I can do Hard Things
Albert Bandura was a social-cognitive psychologist who introduced the theory of self-efficacy in the 1980s.
In a nutshell, self-efficacy is the belief in your own ability to achieve a certain outcome.
“I can do hard things”.
Leaders need high levels of self-efficacy. They must believe it can be done.
Levels of self-efficacy can also predict how disciplined you are with your habits and even how well you perform in your career.
But affirmations are not enough.
Your mind sees through that and calls you out with a less compelling story.
So how do we build out self-efficacy muscles?
1/ Action - the biggest one by far is being intentional with your action. You have to put yourself out there and gain more experience.
Being action biased means you move forward first.
If you’re stuck in a rut, stressed or lacking inspiration, action should be your tool.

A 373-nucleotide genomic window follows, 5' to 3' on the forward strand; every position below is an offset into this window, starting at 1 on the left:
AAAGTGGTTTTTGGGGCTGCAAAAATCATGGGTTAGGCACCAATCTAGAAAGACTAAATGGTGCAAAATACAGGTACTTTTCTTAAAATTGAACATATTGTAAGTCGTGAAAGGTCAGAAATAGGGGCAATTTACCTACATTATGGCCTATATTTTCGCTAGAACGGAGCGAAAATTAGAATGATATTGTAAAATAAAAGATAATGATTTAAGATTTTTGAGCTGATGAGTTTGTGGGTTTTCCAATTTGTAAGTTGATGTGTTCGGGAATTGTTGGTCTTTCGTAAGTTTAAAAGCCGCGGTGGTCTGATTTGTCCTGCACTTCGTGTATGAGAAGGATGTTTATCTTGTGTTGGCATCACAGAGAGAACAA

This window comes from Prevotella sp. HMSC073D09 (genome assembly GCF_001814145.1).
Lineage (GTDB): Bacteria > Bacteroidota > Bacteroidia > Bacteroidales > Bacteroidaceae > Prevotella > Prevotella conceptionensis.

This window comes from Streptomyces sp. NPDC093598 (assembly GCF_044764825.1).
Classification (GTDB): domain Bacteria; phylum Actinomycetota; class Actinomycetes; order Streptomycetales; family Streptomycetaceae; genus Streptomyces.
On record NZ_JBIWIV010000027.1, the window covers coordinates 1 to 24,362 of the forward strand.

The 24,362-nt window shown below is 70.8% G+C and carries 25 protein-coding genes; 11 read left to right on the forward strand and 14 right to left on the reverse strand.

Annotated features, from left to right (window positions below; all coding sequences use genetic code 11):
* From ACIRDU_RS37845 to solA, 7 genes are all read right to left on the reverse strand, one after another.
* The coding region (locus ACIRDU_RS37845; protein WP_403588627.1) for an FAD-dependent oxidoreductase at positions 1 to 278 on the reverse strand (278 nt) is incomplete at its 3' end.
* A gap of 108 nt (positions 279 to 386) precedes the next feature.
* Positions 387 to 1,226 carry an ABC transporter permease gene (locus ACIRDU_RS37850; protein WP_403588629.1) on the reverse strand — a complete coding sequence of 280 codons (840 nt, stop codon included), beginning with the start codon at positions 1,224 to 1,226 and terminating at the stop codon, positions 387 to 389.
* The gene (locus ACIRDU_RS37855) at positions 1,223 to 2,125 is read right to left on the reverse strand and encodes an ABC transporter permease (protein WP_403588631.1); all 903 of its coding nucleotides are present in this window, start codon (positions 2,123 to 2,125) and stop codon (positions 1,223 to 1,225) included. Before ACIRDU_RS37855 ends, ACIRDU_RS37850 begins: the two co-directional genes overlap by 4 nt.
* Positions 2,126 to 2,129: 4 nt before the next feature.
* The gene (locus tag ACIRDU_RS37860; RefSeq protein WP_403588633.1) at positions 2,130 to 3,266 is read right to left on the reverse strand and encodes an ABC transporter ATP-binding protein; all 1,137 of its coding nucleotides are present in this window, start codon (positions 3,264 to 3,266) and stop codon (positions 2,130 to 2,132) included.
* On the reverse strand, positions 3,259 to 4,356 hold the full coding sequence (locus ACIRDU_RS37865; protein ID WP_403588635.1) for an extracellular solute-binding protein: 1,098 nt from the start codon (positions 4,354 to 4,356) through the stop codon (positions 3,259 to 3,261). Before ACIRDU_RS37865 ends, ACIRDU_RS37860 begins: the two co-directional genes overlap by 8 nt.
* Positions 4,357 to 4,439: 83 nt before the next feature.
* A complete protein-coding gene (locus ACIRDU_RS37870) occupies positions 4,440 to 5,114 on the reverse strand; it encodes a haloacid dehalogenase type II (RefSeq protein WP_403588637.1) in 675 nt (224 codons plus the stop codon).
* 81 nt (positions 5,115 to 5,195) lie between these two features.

Take the first step.
Make sure you turn up.
Free Weekly Newsletter Resource
The Boonly is a gift every Sunday for anyone craving a spark of wholesome curiosity, an antidote to "hustle culture", and the permission to rest, relax and enjoy your Sundays.
We always deliver:
✅ Curiosity-sparking content
✅ Witty insights to nourish your mind
✅ Inspiring ideas for perfect Sundaying
✅ Refreshing perspectives on well-known concepts
2/ Hard stuff - I am by no means a great presenter or public speaker but I was asked to present on a topic to 50+ people.
This caused me a lot of discomfort and nerves.
My negative self-talk was strong.
I was well out of my comfort zone and had never done something like this before.
I stepped up and executed.
The presentation went very well, and it formed a watershed moment for me.
My confidence in presenting and public speaking rocketed after that.
Keep reading with a 7-day free trial
Subscribe to House of Leadership to keep reading this post and get 7 days of free access to the full post archives.